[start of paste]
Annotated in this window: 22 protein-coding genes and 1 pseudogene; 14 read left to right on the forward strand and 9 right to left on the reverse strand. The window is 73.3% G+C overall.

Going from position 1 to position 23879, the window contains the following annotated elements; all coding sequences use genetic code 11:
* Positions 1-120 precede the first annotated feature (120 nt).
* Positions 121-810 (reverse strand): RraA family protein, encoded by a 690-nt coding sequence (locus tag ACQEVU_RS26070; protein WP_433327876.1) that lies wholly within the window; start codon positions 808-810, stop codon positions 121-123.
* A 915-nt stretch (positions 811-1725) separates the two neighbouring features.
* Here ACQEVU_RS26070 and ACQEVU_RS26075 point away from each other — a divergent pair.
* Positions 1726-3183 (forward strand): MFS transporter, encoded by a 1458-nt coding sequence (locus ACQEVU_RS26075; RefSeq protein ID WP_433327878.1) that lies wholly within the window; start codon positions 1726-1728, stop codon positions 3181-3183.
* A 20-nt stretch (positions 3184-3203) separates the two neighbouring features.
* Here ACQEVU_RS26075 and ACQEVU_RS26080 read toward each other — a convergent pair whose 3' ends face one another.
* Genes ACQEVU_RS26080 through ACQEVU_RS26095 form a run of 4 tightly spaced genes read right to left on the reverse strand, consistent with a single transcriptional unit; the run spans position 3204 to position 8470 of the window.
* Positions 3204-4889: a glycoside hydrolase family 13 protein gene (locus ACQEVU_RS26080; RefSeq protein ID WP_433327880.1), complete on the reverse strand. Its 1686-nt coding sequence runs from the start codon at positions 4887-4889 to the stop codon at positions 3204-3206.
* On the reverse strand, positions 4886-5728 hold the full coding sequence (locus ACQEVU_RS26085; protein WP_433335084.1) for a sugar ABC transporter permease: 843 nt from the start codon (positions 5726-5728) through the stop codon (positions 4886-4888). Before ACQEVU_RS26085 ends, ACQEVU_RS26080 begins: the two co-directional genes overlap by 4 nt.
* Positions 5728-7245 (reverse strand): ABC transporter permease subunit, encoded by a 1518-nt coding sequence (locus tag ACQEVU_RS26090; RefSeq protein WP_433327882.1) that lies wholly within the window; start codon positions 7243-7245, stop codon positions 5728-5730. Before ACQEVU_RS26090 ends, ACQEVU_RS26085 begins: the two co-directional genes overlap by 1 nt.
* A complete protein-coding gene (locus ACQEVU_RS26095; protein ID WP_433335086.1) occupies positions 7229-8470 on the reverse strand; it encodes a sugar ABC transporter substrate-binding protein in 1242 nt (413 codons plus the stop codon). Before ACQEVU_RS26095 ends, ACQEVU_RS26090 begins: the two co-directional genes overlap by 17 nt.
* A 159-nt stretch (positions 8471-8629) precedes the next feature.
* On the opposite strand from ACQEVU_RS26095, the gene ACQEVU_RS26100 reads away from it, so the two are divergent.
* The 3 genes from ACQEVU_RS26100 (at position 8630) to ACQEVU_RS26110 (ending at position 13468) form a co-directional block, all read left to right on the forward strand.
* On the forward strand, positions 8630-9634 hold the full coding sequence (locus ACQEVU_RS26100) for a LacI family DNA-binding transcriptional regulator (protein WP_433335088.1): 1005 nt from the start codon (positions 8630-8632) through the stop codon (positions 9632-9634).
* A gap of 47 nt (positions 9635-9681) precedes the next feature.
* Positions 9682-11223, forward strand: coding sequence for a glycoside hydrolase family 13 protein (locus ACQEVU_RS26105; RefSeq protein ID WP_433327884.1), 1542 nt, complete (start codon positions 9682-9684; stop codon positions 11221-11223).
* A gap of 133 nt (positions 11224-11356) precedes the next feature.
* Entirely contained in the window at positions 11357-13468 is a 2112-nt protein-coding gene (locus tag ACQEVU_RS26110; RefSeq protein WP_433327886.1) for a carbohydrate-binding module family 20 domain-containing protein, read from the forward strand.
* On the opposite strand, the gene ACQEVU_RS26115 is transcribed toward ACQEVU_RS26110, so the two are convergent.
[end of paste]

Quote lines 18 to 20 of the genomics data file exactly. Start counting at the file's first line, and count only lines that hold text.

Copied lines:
* On the forward strand, positions 8630-9634 hold the full coding sequence (locus ACQEVU_RS26100) for a LacI family DNA-binding transcriptional regulator (protein WP_433335088.1): 1005 nt from the start codon (positions 8630-8632) through the stop codon (positions 9632-9634).
* A gap of 47 nt (positions 9635-9681) precedes the next feature.
* Positions 9682-11223, forward strand: coding sequence for a glycoside hydrolase family 13 protein (locus ACQEVU_RS26105; RefSeq protein ID WP_433327884.1), 1542 nt, complete (start codon positions 9682-9684; stop codon positions 11221-11223).